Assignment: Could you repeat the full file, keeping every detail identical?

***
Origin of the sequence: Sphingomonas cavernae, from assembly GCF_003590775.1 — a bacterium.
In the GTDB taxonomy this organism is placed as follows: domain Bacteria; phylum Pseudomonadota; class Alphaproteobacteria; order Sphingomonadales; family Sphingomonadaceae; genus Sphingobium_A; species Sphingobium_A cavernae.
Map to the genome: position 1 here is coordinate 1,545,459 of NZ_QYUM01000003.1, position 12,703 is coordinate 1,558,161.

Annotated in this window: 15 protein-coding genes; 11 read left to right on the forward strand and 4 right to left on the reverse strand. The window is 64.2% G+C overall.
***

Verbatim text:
Origin of the sequence: Sphingomonas cavernae, from assembly GCF_003590775.1 — a bacterium.
In the GTDB taxonomy this organism is placed as follows: domain Bacteria; phylum Pseudomonadota; class Alphaproteobacteria; order Sphingomonadales; family Sphingomonadaceae; genus Sphingobium_A; species Sphingobium_A cavernae.
Map to the genome: position 1 here is coordinate 1,545,459 of NZ_QYUM01000003.1, position 12,703 is coordinate 1,558,161.

Annotated in this window: 15 protein-coding genes; 11 read left to right on the forward strand and 4 right to left on the reverse strand. The window is 64.2% G+C overall.